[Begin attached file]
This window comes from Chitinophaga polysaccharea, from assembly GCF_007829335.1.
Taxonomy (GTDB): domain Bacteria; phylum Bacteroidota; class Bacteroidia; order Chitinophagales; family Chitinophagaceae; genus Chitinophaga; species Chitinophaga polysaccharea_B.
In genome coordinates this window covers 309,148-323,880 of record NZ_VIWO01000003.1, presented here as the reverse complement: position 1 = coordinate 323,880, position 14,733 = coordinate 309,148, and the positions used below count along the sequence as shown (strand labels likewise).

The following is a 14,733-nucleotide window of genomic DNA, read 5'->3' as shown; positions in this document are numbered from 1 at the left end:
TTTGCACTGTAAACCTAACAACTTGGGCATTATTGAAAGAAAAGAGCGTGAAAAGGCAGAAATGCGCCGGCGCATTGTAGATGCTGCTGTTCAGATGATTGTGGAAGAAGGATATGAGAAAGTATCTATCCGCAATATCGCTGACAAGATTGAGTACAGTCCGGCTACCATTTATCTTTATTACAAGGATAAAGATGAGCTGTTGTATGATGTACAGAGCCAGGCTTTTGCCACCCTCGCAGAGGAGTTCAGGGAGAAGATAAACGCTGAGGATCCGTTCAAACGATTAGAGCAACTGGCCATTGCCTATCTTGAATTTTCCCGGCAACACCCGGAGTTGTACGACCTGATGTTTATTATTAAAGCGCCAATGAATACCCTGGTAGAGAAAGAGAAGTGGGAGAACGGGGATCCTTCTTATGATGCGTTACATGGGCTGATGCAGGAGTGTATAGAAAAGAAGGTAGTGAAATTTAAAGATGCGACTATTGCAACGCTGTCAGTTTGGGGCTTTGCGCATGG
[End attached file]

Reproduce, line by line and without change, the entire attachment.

This window comes from Chitinophaga polysaccharea, from assembly GCF_007829335.1.
Taxonomy (GTDB): domain Bacteria; phylum Bacteroidota; class Bacteroidia; order Chitinophagales; family Chitinophagaceae; genus Chitinophaga; species Chitinophaga polysaccharea_B.
In genome coordinates this window covers 309,148-323,880 of record NZ_VIWO01000003.1, presented here as the reverse complement: position 1 = coordinate 323,880, position 14,733 = coordinate 309,148, and the positions used below count along the sequence as shown (strand labels likewise).

The following is a 14,733-nucleotide window of genomic DNA, read 5'->3' as shown; positions in this document are numbered from 1 at the left end:
TTTGCACTGTAAACCTAACAACTTGGGCATTATTGAAAGAAAAGAGCGTGAAAAGGCAGAAATGCGCCGGCGCATTGTAGATGCTGCTGTTCAGATGATTGTGGAAGAAGGATATGAGAAAGTATCTATCCGCAATATCGCTGACAAGATTGAGTACAGTCCGGCTACCATTTATCTTTATTACAAGGATAAAGATGAGCTGTTGTATGATGTACAGAGCCAGGCTTTTGCCACCCTCGCAGAGGAGTTCAGGGAGAAGATAAACGCTGAGGATCCGTTCAAACGATTAGAGCAACTGGCCATTGCCTATCTTGAATTTTCCCGGCAACACCCGGAGTTGTACGACCTGATGTTTATTATTAAAGCGCCAATGAATACCCTGGTAGAGAAAGAGAAGTGGGAGAACGGGGATCCTTCTTATGATGCGTTACATGGGCTGATGCAGGAGTGTATAGAAAAGAAGGTAGTGAAATTTAAAGATGCGACTATTGCAACGCTGTCAGTTTGGGGCTTTGCGCATGG